We often talk about the affluent as if it were one big homogenous group. But there are age, gender and personality differences that affect the way we communicate, select advisors and make decisions about money.
Most advisors want to capture the assets of the next generation, and age has a major effect on how we relate to each other. So how does age affect your relationships with clients and prospects?
As we age, the way we like to make decisions changes. Good, bad or indifferent, we become more trusting, prefer fewer options and rely more heavily on our intuition. A white paper written by Andrew E. Reed, a lecturer for the Cornell University College of Ecology, makes the case quite well:
“When it comes to choice in decision-making, the contemporary mentality seems typified by a more-is-better mantra,” said Andrew E. Reed, a lecturer for the Cornell University College of Ecology, in a white paper. “But is this the case for all individuals? Research by Dr. Mikels and Dr. Simon suggests that while such a mentality may be part of the exuberance of youth, older adults neither desire, nor value, choice to the same extent that younger adults do.”
Reed goes on to cite large-scale surveys of adults over age 65 and undergraduate students, which found that on average, older adults chose half as many options as younger adults when given a variety of domains. Even the oldest participants (80-year-olds) desired fewer options than 70-year-olds.
Let’s say for example you’re meeting with an affluent client in her seventies. If she needs an estate plan, she probably doesn’t want a list of six attorneys to interview. She would prefer you to have an attorney you work with, arrange the appointment and escort her to the meeting. But if her 35-year-old son was presented with a need for estate planning for his mother, a discussion about options and costs would likely be the starting point, followed by digital homework that included researching the recommended attorneys.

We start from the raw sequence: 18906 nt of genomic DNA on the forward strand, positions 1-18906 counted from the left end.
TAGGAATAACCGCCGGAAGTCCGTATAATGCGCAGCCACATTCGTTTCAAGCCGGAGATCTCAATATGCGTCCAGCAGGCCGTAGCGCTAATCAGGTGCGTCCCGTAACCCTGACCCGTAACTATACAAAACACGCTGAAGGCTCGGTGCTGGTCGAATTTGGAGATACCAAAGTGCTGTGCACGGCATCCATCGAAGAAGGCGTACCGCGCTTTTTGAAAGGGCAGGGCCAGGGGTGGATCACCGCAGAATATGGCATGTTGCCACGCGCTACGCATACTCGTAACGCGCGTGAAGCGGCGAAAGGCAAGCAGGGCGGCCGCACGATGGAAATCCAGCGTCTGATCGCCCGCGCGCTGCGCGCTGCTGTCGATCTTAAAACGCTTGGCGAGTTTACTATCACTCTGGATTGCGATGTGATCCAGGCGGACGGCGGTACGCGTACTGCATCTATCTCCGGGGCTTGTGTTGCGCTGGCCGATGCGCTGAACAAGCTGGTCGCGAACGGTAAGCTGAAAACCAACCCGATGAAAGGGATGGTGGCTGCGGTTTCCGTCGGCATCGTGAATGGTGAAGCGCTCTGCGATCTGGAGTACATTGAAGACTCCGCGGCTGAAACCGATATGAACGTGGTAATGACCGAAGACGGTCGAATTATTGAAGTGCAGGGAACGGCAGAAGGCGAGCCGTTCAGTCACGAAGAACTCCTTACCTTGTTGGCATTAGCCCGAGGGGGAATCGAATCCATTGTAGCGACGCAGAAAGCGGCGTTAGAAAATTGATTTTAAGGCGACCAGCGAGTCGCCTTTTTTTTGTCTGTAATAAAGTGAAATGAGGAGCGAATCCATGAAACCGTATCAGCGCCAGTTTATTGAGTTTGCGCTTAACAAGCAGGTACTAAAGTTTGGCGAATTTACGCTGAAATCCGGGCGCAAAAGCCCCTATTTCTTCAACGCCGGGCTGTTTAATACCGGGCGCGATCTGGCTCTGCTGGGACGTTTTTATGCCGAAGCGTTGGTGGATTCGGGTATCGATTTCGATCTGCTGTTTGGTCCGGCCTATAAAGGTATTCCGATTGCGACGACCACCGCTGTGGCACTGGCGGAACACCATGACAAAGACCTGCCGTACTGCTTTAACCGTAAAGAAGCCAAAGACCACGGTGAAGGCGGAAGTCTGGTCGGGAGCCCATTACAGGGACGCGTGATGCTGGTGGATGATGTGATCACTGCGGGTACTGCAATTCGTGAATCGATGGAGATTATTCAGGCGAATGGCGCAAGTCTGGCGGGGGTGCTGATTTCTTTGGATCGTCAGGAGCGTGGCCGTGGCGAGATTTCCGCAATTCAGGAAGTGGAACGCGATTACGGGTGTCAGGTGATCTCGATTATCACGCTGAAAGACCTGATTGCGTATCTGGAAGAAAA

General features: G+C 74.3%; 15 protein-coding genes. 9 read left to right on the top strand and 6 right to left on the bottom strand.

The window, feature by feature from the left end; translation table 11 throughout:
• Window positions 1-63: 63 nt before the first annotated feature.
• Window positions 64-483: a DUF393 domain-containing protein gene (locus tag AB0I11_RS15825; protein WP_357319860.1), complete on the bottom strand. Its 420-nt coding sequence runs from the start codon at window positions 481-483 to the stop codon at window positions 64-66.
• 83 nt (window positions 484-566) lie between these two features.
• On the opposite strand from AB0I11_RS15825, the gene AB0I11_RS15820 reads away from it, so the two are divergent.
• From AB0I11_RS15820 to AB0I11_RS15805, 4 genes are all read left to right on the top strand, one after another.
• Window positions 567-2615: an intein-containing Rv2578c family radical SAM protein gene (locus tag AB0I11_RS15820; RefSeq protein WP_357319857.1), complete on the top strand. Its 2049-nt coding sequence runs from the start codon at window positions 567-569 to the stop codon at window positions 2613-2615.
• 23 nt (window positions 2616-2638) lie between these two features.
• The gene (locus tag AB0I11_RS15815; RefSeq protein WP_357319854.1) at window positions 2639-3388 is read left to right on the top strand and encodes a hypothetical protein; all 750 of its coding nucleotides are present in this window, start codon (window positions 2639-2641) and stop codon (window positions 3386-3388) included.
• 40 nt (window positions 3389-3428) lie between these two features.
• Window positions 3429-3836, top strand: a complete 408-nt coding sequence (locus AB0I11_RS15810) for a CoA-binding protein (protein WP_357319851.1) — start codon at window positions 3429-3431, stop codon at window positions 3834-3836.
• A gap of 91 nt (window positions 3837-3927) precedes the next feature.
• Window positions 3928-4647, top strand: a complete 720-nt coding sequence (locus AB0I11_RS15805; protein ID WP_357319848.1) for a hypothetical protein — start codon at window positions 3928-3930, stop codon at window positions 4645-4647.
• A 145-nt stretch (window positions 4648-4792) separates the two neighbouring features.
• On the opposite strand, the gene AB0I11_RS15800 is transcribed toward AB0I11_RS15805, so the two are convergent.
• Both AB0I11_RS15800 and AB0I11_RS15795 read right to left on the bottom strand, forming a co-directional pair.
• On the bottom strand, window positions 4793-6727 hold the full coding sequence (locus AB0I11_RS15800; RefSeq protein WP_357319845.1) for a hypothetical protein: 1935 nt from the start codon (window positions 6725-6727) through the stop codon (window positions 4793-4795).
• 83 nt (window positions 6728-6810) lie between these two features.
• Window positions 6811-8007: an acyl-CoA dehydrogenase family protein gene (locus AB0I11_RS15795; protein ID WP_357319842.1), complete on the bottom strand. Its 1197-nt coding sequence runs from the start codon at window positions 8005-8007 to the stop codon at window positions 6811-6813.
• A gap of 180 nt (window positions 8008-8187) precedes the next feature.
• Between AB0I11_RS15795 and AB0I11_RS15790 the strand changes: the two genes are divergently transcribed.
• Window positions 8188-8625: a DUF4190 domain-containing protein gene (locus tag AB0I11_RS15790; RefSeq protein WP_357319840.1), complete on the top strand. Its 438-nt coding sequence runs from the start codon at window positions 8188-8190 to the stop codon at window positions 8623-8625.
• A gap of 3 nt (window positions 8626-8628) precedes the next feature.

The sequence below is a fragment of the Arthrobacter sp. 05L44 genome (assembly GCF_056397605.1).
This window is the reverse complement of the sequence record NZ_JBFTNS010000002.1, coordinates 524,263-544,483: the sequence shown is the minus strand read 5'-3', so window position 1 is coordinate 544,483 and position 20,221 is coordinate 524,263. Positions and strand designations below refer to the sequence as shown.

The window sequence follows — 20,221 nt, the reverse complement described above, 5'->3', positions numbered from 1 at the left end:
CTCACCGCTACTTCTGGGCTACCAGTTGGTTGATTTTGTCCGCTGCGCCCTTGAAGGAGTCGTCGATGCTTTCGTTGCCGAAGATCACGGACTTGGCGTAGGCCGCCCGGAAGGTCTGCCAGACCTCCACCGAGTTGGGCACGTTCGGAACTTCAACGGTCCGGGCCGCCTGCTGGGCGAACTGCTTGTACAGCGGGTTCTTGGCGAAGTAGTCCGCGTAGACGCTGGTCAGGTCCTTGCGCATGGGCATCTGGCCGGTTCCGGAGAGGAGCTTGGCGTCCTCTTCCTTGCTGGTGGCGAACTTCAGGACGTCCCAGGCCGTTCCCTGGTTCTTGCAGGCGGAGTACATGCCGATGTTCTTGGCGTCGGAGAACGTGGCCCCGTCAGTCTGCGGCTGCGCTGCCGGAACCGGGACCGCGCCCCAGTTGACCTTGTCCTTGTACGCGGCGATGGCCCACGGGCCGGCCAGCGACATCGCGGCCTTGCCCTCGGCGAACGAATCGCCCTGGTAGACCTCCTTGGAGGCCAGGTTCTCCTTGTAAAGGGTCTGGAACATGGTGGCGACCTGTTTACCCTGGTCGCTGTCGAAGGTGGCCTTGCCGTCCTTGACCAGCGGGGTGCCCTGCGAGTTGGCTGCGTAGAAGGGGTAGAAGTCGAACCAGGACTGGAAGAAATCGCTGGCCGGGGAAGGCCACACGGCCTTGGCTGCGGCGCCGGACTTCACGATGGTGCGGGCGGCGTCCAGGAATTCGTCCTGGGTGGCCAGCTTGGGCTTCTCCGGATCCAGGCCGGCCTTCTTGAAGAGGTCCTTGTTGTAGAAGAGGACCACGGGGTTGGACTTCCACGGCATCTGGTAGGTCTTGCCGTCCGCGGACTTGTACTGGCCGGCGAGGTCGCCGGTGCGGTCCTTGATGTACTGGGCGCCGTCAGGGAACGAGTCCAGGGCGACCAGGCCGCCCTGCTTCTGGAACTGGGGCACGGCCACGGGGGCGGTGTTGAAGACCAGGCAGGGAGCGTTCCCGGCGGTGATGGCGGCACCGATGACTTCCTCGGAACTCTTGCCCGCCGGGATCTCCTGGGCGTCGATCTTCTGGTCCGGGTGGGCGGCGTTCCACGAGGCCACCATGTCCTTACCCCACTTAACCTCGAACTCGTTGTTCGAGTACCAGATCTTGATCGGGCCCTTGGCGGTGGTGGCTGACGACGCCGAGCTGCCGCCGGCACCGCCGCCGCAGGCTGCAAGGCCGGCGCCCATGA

Next generation investors will conduct ongoing digital research but need guidance in execution. And they don’t like hearing, “After you’ve been through a few of these recessions, you’ll have a better understanding of…” Your role as an advisor—whether it’s communicating with the son of an affluent client or working with an affluent millennial independently—is to help transform all of this information into knowledge in a seamless manner so that it becomes their decision. Here are some key differences to keep in mind:
Younger Affluent Clients/Prospects Older Affluent Clients/Prospects
- More options - Fewer options
- Rely on analytical skills - Rely on their “gut instincts”
- Digital research - Word-of mouth
- Text, email - Telephone, face-to-face communication
- Information heavy - Selective information
- Price aware - Value aware (fee transparency)
- Experience-deficient - Experienced
- Social media users - Growing social media awareness
Methods of Communication
Chances are that many of your best clients, prospects and centers-of-influence are somewhat removed from the texting/tweeting trend. Your older clients grew up with letters, phone calls and in-person visits.
Research from the Oechsli Institute shows that affluent investors of all ages prefer in-person meetings and personal phone calls. Yet, social media usage has increased dramatically over the last three years, especially among ultra-high-net-worth individuals, according to a Spectrem Group survey.
But regardless of age, personal introductions and referrals increased significantly with face-to-face interaction; this holds true for the digital generation. To put it lightly – it’s important to get face-to-face with all of your affluent clients and prospects, while at the same time adjusting your communication from generation to generation.
The Oechsli Institute does ongoing research and coaching for nearly every major financial services firm in the US. To take the first step towards coaching with The Oechsli Institute, complete the pre-coaching business profile for a complimentary consultation.